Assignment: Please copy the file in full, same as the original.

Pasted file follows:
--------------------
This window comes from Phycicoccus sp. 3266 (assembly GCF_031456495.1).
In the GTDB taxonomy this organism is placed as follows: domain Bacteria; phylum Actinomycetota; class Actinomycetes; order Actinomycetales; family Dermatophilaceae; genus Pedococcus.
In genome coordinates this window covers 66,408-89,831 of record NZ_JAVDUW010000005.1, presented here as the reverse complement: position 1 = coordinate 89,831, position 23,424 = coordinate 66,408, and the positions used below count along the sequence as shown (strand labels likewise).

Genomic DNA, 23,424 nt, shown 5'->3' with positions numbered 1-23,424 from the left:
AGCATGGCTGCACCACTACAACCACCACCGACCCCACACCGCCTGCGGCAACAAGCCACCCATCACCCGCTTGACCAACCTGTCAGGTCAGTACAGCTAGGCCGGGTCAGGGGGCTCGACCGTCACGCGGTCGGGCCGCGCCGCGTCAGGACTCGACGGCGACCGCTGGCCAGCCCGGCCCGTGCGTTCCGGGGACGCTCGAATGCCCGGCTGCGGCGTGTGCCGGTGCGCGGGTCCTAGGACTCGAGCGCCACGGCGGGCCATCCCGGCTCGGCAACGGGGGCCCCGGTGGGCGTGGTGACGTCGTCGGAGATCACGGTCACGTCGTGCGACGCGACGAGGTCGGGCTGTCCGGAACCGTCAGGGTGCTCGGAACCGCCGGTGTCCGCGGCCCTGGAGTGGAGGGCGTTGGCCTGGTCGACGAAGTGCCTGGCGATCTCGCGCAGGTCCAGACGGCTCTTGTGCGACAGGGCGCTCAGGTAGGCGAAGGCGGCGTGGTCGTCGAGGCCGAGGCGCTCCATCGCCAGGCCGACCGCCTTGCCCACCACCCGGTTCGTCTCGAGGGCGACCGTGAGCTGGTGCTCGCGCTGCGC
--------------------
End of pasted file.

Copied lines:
This window comes from Phycicoccus sp. 3266 (assembly GCF_031456495.1).
In the GTDB taxonomy this organism is placed as follows: domain Bacteria; phylum Actinomycetota; class Actinomycetes; order Actinomycetales; family Dermatophilaceae; genus Pedococcus.
In genome coordinates this window covers 66,408-89,831 of record NZ_JAVDUW010000005.1, presented here as the reverse complement: position 1 = coordinate 89,831, position 23,424 = coordinate 66,408, and the positions used below count along the sequence as shown (strand labels likewise).

Genomic DNA, 23,424 nt, shown 5'->3' with positions numbered 1-23,424 from the left:
AGCATGGCTGCACCACTACAACCACCACCGACCCCACACCGCCTGCGGCAACAAGCCACCCATCACCCGCTTGACCAACCTGTCAGGTCAGTACAGCTAGGCCGGGTCAGGGGGCTCGACCGTCACGCGGTCGGGCCGCGCCGCGTCAGGACTCGACGGCGACCGCTGGCCAGCCCGGCCCGTGCGTTCCGGGGACGCTCGAATGCCCGGCTGCGGCGTGTGCCGGTGCGCGGGTCCTAGGACTCGAGCGCCACGGCGGGCCATCCCGGCTCGGCAACGGGGGCCCCGGTGGGCGTGGTGACGTCGTCGGAGATCACGGTCACGTCGTGCGACGCGACGAGGTCGGGCTGTCCGGAACCGTCAGGGTGCTCGGAACCGCCGGTGTCCGCGGCCCTGGAGTGGAGGGCGTTGGCCTGGTCGACGAAGTGCCTGGCGATCTCGCGCAGGTCCAGACGGCTCTTGTGCGACAGGGCGCTCAGGTAGGCGAAGGCGGCGTGGTCGTCGAGGCCGAGGCGCTCCATCGCCAGGCCGACCGCCTTGCCCACCACCCGGTTCGTCTCGAGGGCGACCGTGAGCTGGTGCTCGCGCTGCGC